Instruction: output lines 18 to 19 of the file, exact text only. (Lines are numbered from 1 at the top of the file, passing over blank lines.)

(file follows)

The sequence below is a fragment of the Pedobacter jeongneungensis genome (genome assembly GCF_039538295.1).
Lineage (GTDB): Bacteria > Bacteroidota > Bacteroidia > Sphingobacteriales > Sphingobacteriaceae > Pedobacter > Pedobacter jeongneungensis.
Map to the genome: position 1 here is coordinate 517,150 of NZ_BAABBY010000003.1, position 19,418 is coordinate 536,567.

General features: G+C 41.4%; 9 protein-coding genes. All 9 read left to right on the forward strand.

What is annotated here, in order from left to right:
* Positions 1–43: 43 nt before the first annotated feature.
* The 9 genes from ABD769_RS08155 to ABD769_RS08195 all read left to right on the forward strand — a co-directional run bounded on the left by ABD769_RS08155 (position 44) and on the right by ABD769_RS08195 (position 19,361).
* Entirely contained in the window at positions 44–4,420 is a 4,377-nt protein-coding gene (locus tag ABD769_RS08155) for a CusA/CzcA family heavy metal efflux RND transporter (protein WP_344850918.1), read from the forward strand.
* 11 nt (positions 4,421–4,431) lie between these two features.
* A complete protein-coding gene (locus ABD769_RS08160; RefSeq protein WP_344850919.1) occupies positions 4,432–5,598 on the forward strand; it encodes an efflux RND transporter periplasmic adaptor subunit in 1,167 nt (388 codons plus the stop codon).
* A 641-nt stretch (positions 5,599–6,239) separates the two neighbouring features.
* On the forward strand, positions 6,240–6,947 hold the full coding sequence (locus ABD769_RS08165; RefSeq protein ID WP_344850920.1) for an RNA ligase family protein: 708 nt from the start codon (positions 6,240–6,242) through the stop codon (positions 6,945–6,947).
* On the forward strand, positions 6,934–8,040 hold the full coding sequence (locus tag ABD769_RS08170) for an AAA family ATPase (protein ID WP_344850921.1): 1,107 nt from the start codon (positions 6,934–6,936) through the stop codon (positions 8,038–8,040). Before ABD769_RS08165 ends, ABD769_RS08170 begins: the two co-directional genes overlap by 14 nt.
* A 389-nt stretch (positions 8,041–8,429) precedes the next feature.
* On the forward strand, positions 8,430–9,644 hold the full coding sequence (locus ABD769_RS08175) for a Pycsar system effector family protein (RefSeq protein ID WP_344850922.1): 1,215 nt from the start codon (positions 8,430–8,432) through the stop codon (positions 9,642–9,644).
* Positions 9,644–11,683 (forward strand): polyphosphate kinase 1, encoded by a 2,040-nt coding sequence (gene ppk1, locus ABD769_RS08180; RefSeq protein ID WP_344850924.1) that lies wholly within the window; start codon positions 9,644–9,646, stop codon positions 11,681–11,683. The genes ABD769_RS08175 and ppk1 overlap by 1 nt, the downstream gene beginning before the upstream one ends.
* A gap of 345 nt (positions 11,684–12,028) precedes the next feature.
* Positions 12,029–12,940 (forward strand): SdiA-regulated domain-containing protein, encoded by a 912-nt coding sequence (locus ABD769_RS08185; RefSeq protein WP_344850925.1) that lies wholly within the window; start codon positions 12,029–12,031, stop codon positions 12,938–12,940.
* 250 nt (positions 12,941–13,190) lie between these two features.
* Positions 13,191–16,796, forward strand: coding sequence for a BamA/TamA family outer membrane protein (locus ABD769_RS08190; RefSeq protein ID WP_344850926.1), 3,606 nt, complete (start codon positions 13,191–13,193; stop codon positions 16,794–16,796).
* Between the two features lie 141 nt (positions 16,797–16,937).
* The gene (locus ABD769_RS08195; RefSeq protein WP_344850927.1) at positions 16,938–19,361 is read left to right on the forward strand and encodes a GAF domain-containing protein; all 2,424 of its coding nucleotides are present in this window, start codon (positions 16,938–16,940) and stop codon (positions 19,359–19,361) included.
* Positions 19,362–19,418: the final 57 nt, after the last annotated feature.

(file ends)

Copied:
* Positions 12,029–12,940 (forward strand): SdiA-regulated domain-containing protein, encoded by a 912-nt coding sequence (locus ABD769_RS08185; RefSeq protein WP_344850925.1) that lies wholly within the window; start codon positions 12,029–12,031, stop codon positions 12,938–12,940.
* 250 nt (positions 12,941–13,190) lie between these two features.